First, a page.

“We’ve tried to make it as simple as possible,” Schmidt said. “Some bins are used more than others.”
At the county transfer station, plastics are divided in No. 1 clear, No. 2 milk jugs and No. 2 colored, Schmidt said. Then the recycled plastics are bound into bales.
Schmidt recommends squeezing the air out of used bottles before screwing on the lids because more can bottles can be bound in the bails.
“You can’t pop (the bottles with lids), even with heavy equipment,” Schmidt said. “They’re as strong as all get out.”
Corrugated cardboard is also bound in bales, he said, while cardboard such as cereal boxes goes in the paper bin.
Schmidt said the county center collects about a semi-trailer load of recycled materials every other month and hauls it to Sonoco Recycling, out of Hutchinson
“I would like to see the city of Marion and city of Hillsboro provide single-stream, curbside service,” he said.
Peabody has been doing that for some time, he added.
“It’s working well,” Schmidt said.
The status of recycling for Marion County is tenuous. At county commission meetings, he said, discussions about the recycling program can become extended.
“It’s a money loser (for the county),” he said.
Nonetheless, Schmidt said he believes providing recycling as a service is vital, as are others that are non-revenue producing for the county.
The market value of recycled materials varies.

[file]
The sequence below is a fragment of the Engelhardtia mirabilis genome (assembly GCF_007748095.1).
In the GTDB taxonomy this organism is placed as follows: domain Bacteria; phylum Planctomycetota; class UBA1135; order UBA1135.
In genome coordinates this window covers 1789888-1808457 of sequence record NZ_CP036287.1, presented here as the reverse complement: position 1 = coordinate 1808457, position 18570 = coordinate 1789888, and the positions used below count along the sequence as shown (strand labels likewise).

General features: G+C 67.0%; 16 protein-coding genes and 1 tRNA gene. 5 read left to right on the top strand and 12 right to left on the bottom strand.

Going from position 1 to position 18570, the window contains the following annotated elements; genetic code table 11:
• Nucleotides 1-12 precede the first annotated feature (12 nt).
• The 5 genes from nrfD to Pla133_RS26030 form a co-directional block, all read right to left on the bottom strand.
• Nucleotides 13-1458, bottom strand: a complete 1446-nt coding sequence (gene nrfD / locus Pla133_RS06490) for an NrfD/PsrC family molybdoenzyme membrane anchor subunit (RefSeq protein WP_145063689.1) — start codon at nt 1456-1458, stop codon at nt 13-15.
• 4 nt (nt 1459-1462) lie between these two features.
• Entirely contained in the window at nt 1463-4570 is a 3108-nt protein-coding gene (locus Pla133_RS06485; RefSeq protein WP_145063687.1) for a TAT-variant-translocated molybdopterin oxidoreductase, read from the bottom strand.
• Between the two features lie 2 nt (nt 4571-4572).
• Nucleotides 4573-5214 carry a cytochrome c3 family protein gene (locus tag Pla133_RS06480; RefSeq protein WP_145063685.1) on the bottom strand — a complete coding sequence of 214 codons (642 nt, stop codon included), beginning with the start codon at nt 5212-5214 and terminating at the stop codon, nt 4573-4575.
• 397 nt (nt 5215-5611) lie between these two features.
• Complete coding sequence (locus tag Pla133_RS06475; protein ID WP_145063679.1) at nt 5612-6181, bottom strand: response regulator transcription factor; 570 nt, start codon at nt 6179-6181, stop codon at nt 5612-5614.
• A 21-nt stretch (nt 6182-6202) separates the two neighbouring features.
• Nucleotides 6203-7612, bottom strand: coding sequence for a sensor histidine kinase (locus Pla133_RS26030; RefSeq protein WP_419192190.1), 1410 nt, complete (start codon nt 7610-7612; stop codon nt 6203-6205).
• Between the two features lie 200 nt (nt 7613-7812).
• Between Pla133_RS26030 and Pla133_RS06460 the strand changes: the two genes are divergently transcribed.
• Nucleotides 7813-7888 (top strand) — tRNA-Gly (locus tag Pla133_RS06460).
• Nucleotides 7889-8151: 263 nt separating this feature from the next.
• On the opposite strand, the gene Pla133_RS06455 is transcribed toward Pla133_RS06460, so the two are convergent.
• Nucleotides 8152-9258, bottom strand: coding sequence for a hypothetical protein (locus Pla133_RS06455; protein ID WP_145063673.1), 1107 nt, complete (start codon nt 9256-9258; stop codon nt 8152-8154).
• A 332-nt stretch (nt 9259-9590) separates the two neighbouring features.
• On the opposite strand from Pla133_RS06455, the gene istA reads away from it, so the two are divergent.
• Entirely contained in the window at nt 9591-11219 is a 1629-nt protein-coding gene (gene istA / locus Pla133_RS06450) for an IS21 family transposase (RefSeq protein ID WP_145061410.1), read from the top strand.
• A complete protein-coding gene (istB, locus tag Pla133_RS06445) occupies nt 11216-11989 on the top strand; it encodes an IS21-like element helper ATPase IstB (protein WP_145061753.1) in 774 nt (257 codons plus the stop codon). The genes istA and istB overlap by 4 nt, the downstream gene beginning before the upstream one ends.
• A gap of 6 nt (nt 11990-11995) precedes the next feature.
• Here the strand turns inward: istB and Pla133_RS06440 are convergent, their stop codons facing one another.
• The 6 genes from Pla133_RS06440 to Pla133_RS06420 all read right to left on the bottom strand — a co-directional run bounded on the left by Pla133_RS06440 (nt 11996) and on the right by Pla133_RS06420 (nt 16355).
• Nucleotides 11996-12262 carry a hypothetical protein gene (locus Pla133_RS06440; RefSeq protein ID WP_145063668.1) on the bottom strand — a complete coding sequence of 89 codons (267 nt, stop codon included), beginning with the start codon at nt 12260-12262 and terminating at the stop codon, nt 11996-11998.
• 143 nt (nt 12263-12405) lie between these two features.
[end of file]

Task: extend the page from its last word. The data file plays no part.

For example, he said, recycled paper products can be divided into more than 20 categories.
The county has chosen to not separate its paper into different categories.
“It’s not worth it,” he said.
In fact, phone books, paperback and hardcover books can be dropped off at the Marion center, but are not permitted at the Hillsboro dropsite.
What’s allowed in bins at Hillsboro’s recycling site, established in 1998, is determined by the McPherson Area Solid Waste Utility Transfer Station, which services Hillsboro’s center.
“Technically we’ve no slot for phone books or cereal boxes,” said Andrew Sensenig, who coordinates volunteers for Hillsboro’s recycling site.
It’s all about the purity of materials required at the next level of the recycling process, Sensenig said.
Different circumstances could also affect the type of materials recycled, he added.
Sensenig has served in the position for about a year and a half through the mission committee of First Mennonite in Hillsboro.
About 20 volunteers participate at the Hillsboro site.
“I’ve been pretty happy with the volunteers,” he said, especially groups such as Lions and Kiwanis clubs that work on particular weeks.
One slot, he said, still needs regular volunteers—the third Thursday of each month.
Sensenig, who teaches biology at Tabor College, sees two primary reasons for recycling: to reduce the use of landfills and conserve natural resource.
“I’m committed to recycle as much as I can of my personal waste,” said Sensenig, who has been interested in environmental sustainability since age 10.
Consequently, he shops locally and at the area farmers markets at least once a month, he said, plus raises vegetables in his yard.
“Why buy canned tomatoes from halfway across the country?” he asked.
Sensenig said he tries to buy what produce is in season.
“And definitely not pre-packaged,” he added.
Recycling involves choices and is only part of being environmentally responsible.
Sensenig, who recently bought a used car, said in a sense buying an older car, as long as it’s efficient, is a good way to recycle.